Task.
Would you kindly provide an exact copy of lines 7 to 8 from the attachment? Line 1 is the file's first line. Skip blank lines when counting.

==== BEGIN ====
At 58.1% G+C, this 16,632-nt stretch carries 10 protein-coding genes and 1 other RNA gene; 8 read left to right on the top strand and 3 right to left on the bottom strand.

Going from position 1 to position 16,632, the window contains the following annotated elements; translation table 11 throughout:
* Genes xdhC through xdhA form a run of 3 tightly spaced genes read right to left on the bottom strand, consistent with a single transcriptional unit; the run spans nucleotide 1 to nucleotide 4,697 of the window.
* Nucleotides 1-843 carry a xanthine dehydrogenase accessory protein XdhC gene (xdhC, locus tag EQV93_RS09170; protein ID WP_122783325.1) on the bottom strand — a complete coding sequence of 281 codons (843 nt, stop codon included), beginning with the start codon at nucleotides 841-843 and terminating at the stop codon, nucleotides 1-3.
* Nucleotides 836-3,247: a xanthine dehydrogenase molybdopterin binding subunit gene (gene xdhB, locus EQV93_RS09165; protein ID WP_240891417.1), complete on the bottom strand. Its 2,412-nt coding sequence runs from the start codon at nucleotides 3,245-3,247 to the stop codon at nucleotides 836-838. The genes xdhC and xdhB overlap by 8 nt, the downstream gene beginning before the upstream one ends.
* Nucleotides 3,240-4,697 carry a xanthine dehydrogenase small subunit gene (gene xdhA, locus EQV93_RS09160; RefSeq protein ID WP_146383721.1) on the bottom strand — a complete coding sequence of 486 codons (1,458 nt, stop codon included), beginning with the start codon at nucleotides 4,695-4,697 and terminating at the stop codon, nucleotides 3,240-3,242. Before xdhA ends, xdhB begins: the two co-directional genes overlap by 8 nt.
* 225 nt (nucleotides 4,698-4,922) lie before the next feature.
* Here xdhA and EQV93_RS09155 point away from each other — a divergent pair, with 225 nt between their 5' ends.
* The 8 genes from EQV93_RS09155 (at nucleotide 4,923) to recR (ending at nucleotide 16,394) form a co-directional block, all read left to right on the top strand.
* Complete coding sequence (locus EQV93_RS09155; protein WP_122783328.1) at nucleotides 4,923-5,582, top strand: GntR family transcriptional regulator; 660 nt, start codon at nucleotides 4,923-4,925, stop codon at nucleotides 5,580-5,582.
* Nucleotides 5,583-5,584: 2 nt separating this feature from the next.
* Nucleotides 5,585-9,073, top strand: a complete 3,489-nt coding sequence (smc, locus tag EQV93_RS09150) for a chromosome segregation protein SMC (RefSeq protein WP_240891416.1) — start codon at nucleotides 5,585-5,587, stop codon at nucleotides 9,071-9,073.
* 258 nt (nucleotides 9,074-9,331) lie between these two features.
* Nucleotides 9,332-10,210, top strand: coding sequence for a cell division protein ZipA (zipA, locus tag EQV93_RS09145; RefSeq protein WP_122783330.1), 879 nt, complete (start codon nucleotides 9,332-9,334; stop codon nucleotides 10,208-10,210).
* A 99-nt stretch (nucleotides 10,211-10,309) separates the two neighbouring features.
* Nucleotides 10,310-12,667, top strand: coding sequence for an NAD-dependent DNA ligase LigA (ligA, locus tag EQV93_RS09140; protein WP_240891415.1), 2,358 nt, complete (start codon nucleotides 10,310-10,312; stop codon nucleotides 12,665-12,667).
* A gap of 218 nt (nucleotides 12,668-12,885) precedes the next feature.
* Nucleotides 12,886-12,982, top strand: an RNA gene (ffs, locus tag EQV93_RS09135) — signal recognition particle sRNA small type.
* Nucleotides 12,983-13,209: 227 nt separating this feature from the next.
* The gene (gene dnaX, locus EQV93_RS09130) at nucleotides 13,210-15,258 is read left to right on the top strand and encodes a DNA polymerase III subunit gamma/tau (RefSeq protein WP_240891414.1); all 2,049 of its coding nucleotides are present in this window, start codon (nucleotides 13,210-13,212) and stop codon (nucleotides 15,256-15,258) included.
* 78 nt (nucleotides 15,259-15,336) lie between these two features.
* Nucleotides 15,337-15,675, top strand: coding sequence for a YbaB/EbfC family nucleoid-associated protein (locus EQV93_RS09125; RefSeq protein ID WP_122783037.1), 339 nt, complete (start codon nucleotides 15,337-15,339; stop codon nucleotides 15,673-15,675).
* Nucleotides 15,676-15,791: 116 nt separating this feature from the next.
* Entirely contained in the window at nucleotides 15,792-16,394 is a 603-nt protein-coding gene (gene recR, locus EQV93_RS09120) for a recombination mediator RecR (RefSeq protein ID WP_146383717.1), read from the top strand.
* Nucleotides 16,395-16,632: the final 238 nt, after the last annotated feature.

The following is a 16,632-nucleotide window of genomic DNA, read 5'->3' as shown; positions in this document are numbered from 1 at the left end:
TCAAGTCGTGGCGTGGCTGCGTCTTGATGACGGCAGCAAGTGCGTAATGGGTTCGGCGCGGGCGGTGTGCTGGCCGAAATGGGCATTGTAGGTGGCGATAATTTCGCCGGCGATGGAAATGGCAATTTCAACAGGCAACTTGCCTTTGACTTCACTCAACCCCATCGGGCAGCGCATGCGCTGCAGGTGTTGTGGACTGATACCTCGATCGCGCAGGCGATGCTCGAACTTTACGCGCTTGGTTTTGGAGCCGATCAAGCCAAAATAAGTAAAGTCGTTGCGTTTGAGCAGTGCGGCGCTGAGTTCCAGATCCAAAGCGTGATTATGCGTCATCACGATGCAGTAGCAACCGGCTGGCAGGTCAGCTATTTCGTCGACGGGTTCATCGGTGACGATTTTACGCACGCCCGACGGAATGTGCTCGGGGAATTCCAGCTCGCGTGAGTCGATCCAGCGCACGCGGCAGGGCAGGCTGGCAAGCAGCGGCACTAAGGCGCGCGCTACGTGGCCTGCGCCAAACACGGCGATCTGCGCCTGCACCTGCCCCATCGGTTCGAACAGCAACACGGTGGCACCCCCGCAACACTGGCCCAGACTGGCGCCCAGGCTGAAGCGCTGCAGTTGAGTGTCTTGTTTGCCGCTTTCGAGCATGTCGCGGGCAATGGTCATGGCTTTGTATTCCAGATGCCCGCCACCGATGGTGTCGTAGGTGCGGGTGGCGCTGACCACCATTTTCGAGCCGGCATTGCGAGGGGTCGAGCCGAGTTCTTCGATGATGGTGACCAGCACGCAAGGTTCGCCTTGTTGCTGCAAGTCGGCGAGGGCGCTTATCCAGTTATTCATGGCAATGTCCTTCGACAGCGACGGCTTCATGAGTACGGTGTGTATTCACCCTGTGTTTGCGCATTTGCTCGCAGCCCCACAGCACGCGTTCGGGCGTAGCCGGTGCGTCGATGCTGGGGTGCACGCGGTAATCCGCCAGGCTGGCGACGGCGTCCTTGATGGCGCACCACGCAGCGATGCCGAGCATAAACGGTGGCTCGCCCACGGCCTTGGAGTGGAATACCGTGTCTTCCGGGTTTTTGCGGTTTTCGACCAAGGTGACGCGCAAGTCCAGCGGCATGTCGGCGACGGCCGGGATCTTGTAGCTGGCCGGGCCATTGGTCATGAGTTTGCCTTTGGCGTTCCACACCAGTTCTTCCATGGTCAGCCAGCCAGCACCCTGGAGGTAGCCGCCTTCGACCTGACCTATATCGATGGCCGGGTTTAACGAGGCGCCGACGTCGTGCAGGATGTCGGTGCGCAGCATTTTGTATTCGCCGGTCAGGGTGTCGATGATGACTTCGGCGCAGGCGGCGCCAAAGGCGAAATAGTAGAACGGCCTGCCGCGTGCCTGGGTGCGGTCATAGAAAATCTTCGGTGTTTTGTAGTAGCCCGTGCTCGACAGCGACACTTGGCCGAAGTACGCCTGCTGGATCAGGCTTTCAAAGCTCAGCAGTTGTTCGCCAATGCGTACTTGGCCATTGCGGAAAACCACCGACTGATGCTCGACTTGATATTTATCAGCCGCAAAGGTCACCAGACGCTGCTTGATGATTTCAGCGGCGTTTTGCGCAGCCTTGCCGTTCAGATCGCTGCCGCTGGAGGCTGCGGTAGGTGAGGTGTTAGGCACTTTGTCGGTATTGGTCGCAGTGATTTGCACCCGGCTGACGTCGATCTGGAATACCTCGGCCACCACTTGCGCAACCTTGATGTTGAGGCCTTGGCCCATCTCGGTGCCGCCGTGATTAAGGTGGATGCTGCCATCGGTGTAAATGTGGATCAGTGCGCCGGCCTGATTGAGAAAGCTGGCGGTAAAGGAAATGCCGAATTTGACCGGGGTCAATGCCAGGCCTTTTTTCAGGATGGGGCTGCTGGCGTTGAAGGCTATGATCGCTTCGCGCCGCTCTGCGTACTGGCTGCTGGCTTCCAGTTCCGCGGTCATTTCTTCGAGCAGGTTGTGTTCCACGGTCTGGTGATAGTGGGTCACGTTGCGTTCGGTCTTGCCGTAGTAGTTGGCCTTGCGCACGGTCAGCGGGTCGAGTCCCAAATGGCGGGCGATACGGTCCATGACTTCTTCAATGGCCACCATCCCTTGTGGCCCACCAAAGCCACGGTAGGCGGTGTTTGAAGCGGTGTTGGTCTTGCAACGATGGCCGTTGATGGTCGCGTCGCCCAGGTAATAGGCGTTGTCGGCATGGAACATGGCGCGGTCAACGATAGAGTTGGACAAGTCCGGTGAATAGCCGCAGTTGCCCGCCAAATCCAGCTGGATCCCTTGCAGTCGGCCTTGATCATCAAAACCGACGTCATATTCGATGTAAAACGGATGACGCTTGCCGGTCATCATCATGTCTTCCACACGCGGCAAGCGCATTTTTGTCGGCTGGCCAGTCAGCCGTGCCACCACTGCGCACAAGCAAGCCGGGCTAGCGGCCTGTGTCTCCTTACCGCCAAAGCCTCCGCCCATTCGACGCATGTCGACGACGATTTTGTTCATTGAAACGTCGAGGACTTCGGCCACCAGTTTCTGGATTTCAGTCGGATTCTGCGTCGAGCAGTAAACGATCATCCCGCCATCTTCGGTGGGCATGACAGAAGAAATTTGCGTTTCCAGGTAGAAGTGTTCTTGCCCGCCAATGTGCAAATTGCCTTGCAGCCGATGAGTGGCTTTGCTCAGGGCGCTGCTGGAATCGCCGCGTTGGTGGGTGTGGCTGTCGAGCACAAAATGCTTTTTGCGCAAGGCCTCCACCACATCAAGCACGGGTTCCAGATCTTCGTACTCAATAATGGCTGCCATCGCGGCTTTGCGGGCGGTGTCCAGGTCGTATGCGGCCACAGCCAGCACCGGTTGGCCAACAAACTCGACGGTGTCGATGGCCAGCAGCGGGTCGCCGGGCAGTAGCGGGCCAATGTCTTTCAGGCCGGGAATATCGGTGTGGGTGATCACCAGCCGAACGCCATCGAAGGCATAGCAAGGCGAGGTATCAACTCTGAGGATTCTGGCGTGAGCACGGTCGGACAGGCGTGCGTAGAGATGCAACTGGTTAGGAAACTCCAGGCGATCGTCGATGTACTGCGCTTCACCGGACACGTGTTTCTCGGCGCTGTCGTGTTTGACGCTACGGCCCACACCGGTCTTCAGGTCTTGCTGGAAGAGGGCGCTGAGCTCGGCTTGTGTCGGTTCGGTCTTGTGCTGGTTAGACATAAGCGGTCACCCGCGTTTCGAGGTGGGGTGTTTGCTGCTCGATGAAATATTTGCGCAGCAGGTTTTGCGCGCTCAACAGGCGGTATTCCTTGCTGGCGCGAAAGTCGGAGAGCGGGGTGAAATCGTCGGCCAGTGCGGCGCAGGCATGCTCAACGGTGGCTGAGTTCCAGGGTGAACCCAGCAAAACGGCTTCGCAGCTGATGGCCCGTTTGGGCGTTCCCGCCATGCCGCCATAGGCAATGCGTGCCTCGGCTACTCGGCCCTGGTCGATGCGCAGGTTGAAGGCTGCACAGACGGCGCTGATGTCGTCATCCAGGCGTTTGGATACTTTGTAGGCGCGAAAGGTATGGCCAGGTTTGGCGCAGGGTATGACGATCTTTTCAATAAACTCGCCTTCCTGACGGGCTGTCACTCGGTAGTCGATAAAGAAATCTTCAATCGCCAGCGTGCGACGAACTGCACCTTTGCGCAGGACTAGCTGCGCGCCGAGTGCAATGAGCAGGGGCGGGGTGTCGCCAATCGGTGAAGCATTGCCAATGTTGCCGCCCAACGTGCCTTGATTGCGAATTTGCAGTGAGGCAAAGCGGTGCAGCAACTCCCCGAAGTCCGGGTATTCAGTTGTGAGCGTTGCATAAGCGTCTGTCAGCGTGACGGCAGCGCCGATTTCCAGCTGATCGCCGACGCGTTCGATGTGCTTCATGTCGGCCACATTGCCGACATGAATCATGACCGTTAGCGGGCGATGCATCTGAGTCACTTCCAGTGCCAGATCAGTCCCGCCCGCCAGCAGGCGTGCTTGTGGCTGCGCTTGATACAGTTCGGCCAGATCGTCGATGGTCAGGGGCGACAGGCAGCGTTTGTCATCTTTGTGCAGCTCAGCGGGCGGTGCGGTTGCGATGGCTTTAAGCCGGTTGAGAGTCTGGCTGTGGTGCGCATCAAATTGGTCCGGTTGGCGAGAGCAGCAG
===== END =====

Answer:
* 225 nt (nucleotides 4,698-4,922) lie before the next feature.
* Here xdhA and EQV93_RS09155 point away from each other — a divergent pair, with 225 nt between their 5' ends.